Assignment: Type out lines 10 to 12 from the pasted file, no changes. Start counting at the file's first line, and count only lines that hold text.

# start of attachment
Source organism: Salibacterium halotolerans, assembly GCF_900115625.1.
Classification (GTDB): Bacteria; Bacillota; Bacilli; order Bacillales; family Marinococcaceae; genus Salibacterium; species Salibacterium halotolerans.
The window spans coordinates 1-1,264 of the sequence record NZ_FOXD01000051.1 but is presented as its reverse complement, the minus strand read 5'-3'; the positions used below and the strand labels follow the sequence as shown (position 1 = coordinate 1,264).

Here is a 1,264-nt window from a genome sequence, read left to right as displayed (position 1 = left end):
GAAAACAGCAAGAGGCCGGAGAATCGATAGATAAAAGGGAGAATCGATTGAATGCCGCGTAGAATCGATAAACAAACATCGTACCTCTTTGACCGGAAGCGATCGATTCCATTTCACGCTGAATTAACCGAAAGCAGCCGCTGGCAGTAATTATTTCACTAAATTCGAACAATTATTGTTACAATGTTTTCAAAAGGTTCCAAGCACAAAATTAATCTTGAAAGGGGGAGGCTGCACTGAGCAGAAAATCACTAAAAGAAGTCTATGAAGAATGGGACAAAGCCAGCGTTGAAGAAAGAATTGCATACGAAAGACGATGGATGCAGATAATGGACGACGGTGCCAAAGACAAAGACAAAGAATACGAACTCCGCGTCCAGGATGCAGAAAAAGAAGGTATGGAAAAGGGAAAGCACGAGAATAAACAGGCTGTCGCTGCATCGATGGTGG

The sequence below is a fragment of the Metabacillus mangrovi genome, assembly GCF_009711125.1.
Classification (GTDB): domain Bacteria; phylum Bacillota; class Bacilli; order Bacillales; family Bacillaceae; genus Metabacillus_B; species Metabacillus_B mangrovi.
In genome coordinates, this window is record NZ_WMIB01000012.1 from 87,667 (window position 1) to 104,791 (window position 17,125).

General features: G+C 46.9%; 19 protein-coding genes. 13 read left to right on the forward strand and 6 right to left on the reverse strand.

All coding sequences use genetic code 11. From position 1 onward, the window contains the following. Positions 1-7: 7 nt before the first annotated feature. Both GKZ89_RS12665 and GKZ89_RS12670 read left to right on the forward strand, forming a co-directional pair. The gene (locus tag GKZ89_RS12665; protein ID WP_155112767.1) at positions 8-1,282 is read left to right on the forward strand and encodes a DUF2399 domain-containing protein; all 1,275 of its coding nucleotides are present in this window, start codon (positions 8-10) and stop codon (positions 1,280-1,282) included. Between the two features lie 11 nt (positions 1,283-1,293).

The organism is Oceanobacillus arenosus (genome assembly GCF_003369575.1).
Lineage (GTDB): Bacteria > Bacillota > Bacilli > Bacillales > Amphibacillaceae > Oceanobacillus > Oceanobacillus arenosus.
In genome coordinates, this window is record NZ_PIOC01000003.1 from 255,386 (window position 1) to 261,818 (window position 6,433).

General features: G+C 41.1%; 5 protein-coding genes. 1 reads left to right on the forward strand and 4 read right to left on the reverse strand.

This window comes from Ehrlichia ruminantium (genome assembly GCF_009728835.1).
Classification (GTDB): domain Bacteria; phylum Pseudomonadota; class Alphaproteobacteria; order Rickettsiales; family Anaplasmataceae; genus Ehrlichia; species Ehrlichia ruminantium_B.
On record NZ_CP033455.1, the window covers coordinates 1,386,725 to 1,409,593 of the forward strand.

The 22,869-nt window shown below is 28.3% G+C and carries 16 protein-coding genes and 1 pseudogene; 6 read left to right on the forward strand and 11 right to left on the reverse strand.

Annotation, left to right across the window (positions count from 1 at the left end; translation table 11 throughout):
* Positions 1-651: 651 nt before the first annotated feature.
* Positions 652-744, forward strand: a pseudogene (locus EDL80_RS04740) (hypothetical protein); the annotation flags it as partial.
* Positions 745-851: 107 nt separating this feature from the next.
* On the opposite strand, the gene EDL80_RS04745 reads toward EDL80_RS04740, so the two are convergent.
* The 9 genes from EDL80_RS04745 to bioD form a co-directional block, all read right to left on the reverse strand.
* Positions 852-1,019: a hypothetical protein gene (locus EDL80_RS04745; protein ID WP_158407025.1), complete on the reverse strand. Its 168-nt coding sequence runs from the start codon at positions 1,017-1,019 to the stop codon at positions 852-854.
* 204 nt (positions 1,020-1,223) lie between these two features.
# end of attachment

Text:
All coding sequences use genetic code 11. From position 1 onward, the window contains the following. Positions 1-7: 7 nt before the first annotated feature. Both GKZ89_RS12665 and GKZ89_RS12670 read left to right on the forward strand, forming a co-directional pair. The gene (locus tag GKZ89_RS12665; protein ID WP_155112767.1) at positions 8-1,282 is read left to right on the forward strand and encodes a DUF2399 domain-containing protein; all 1,275 of its coding nucleotides are present in this window, start codon (positions 8-10) and stop codon (positions 1,280-1,282) included. Between the two features lie 11 nt (positions 1,283-1,293).

The organism is Oceanobacillus arenosus (genome assembly GCF_003369575.1).
Lineage (GTDB): Bacteria > Bacillota > Bacilli > Bacillales > Amphibacillaceae > Oceanobacillus > Oceanobacillus arenosus.